EULA - 400 points

Writeup by Valar_Dragon

  • Cryptography, RSA Key Forgery
  • 9 Solves


nc 11345

throwback to when the aztecs sacked mitlan


This is one of those challenges where it looks we don't have enough to solve it. We see from the code that we have to forge a signature for the message right below, but we don't even know the modulus!

We know that:

  • The modulus is 2048 bits
  • The public exponent is 3
  • The program uses python's RSA module.
  • The program runs the latest version of said module as of 2015-07-29 (Almost 2 Years ago!!)

I started this after the challenge was already solved, so I knew that it was solvable. I tried for awhile to figure out a solution to this on my own, but I had no luck. Then I decided to use the hint that it was the latest version as of 2015. So I decided to google for past vulnerabilities on Python's RSA Module.

I first came across this: , a CVE on this python RSA module, for key signing! And it was released way after 2015. Looks like we're onto something!

And then I found which details how to perform a bleichenbacher attack on the python RSA module! Essentially this attack gives us a solution that will forge a signature for ANY modulus, as long as we are know the bitsize! Really all I did was code what was described on that page. My code is in []

I'll describe the bleichenbacher attack anyway in my own words, because its cool.

Recall that verifying an RSA signature is raising a given input, to a public exponent mod N, and seeing if gives you what you expected.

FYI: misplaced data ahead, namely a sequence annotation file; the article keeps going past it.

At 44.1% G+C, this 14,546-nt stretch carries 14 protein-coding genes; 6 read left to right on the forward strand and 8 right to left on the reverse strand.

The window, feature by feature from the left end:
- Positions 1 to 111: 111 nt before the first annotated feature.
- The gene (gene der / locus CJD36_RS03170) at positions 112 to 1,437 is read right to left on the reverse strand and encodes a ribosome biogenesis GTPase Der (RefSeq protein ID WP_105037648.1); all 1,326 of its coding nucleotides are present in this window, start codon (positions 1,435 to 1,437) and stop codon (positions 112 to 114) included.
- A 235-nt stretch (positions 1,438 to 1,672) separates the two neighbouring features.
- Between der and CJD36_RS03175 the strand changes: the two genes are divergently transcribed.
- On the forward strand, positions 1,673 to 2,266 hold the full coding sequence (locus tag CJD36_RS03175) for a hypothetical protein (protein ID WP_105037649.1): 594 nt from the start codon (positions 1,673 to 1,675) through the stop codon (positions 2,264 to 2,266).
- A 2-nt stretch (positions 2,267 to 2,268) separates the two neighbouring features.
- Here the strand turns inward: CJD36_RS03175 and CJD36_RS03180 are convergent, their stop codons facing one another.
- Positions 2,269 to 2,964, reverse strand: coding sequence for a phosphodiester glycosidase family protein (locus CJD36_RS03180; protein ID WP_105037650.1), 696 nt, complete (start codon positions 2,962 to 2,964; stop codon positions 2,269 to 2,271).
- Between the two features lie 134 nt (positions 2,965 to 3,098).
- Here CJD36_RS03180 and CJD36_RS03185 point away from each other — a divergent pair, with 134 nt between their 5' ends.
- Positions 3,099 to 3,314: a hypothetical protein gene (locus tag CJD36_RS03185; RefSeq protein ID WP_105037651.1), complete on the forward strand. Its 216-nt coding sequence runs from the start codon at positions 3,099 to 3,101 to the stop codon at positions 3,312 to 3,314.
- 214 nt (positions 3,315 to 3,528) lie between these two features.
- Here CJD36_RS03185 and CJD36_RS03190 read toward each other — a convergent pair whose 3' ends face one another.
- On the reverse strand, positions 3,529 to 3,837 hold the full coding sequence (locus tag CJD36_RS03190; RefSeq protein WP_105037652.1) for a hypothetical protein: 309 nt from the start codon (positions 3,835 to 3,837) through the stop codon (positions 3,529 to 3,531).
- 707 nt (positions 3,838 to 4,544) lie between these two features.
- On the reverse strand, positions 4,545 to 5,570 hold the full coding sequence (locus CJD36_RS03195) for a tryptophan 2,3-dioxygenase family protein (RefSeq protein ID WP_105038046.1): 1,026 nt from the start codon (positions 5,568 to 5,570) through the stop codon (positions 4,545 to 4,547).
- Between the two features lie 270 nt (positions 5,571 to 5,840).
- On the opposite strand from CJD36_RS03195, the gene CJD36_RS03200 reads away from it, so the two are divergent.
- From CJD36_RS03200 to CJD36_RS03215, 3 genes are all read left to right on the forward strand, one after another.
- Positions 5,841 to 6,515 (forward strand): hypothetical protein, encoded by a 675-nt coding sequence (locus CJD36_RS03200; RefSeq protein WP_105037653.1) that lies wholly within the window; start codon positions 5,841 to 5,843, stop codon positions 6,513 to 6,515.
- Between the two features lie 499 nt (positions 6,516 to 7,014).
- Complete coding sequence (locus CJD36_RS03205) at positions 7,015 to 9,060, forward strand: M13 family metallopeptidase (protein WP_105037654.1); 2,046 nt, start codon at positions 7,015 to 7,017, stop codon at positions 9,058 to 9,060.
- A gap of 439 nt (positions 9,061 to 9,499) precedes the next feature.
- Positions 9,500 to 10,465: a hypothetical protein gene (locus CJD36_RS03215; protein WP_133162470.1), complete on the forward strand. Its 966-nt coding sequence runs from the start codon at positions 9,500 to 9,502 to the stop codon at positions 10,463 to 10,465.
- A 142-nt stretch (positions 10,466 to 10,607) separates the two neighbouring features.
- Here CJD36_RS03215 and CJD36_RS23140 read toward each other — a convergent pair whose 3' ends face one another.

So an RSA signature in the python RSA module is supposed to be:

00 01 FF FF FF ... FF 00 ASN.1 Hash

ASN.1 is a bytestring which is essentially a lookup table for the hashtype, and the hash is just that type of hash over the message. There are enough FF bytes to make the signature have the same length as the modulus.

But what the python RSA module was checking for was that the signature

  • ended in 00 ASN.1 HASH
  • Started with 00 01
  • There is not a single byte in between that start and end which is null bytes.

Since those intermittent bytes can be anything, we just need to find a suffix that when cubed gives us the ending. Then for the prefix, we can just take the cubed root of some number that meets 00 01 XX XX XX ... XX, and verify that it has no null bytes. Then we can just replace the last few bytes of that with the suffix, since the suffix cubed will always give the same ending, regardless of the digits to the left of it.

Lets number the bits from the right, where the 0th bit is the Least significant bit. To find the suffix you use the property the Nth bit will not affect the 0th through N-1th bit.

There is a really good graphical explanation here:

A key thing is you can't forge it if the hash % 2 == 0, unless hash%8==0.

So we couldn't use MD5, but we have 6 hash types to choose from, so we're good on that front since we could just use SHA-256

Running my to get a valid forgery, we can get send it to the server to get the flag.

~/Code/CTF/UIUCTF/EULA $ nc 11345
have you read the terms and conditions? [y/N] y
OK, sign right below 2b1f3650277dc17957420b4eb10e3ced50257dc81500f51b973d4017d2fc3120005a62a0d4fa6114f4a9bddb94224f7d491eb57f2ac6773916261697612c7ec51fae2165fa6aaad0bffc049808bbcea472355c27df
verifying rsa signature 2b1f3650277dc17957420b4eb10e3ced50257dc81500f51b973d4017d2fc3120005a62a0d4fa6114f4a9bddb94224f7d491eb57f2ac6773916261697612c7ec51fae2165fa6aaad0bffc049808bbcea472355c27df for message "right below"...

This is yet another reason you shouldn't use low exponents. We had to take the cube root for e=3, and we could solve it because the cube root was longer than the cube of the forged suffix. If that suffix^e was longer than the eth root of the fake prefix, then we couldn't solve it with this method. (Or alternatively if python-rsa had checked it properly, there would be no issue)

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